Learning to use your imagination for your recovery may be the key to change.
What is it? You know, that thing that you want to be rid of?
For some of us, it may be a relationship. For others, it may be an addiction or a really strong habit. And for others, it may be a health issue like depression, anxiety or cancer.
Each of us has something difficult to overcome. Life is set up this way: no one can escape the reality that we need to learn to thrive despite challenges. Overcoming challenging personal obstacles is one of the best ways to understand ourselves and learn more about our strengths and our vulnerabilities.
We each long for more freedom, for a life without the thing that presents so many personal obstacles and undermines our self-worth. We may think so much about this difficult area that it takes on a life of its own.
We each long for more freedom, for a life without the thing that presents so many personal obstacles and undermines our self-worth. We may think so much about this difficult area that it takes on a life of its own. Longing, dreaming for our freedom, and wishing for a different life may become a major counter-pursuit.
Who are you?
Take a minute and ask yourself: Who are you without that thing?
- Imagine it, feel it, sense it.
Who are you, without the substance use? Without the depression? Without the flaky-dependent boyfriend? Without the cancer?
I get that it is difficult to envision yourself free from a condition that robs you of so much. Especially if you are suffering from a disease that impacts your mind and emotions like addiction or depression. But part of recovery is embracing difficult things.
Our imaginations can be a powerful tool for our health and wellness. Alternatively, we can let our minds wander and then see what happens. Most likely, that is part of what got us into trouble in the first place.
We are stronger in our recovery when we use our minds for our benefit. Our imaginations can be a powerful tool for our health and wellness. Alternatively, we can let our minds wander and then see what happens. Most likely, that is part of what got us into trouble in the first place.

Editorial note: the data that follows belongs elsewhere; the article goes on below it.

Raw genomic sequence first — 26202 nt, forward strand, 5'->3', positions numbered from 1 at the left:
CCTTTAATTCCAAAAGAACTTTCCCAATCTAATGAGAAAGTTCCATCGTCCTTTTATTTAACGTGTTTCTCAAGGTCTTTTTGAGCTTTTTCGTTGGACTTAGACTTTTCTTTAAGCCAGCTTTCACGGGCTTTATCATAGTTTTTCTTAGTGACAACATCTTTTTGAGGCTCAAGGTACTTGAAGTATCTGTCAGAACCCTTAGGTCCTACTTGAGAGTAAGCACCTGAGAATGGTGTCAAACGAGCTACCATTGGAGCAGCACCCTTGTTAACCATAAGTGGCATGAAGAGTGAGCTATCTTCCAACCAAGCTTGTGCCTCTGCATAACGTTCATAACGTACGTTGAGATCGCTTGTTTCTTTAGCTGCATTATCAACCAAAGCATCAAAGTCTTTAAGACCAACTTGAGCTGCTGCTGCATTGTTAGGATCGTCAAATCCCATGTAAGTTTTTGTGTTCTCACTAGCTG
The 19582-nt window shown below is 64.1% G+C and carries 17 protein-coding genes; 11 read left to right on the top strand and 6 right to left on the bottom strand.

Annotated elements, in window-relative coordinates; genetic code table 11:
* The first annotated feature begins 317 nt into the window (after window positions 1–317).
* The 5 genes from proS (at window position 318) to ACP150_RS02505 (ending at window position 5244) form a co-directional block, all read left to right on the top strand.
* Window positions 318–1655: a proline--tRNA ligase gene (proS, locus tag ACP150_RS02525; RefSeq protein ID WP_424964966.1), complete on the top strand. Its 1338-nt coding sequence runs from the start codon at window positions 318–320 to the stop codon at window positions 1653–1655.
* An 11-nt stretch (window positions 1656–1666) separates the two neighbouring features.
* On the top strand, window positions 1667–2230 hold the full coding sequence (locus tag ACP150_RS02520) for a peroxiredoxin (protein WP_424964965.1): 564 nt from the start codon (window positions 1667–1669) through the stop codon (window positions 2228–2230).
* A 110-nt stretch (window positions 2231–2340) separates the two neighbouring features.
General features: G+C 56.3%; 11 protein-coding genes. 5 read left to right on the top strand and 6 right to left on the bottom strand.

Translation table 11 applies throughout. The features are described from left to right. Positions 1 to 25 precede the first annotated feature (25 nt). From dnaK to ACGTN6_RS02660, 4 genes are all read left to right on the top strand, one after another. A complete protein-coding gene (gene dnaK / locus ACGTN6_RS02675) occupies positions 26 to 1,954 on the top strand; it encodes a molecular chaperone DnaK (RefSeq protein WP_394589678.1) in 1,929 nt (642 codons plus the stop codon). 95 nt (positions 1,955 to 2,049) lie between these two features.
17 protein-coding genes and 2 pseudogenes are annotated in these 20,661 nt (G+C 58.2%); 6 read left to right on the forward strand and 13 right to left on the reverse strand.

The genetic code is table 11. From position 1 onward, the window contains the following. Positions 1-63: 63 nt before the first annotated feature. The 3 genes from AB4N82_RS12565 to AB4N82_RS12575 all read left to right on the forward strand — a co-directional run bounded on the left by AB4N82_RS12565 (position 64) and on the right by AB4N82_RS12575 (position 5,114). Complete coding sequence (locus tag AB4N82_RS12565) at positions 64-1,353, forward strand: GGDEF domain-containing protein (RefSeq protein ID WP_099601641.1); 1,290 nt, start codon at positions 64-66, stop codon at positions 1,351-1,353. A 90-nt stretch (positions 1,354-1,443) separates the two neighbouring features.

What pulls you forward?
Stop and close your eyes. Then imagine.
- How would you feel?
- What would you do differently towards yourself, towards those you love?
- What would you say to yourself, how would you speak to other people?
- How would you cope with obstacles?
Stop, now and try it. (Pick one or two questions)
What you just thought of is your pull. Your pull is a way that you use intentions to create a better life for yourself. This is different than your push, the things that push you in a direction that you do not want to go (the triggers, the pressures and stress and the raw emotions).
It will pull you forward on your difficult days and provides a part of your vision of recovery. Your mind was given to you and your imagination can either be used for your best interests or against yourself. It’s up to you how your mind will be used.
One of the things I have had to learn to work around is that when I imagine a better life, I see it perfectly without any other problems. This isn’t real and just makes things worse because we may expect a problem-free life. I now envision problems occurring and responding to them better (not perfectly), using better coping and improved relationship skills.
“Are we going to use our imaginations to solve problems or to cause them?” Mayor Johnson Green from the TV series “Jericho.”
Keep it Real
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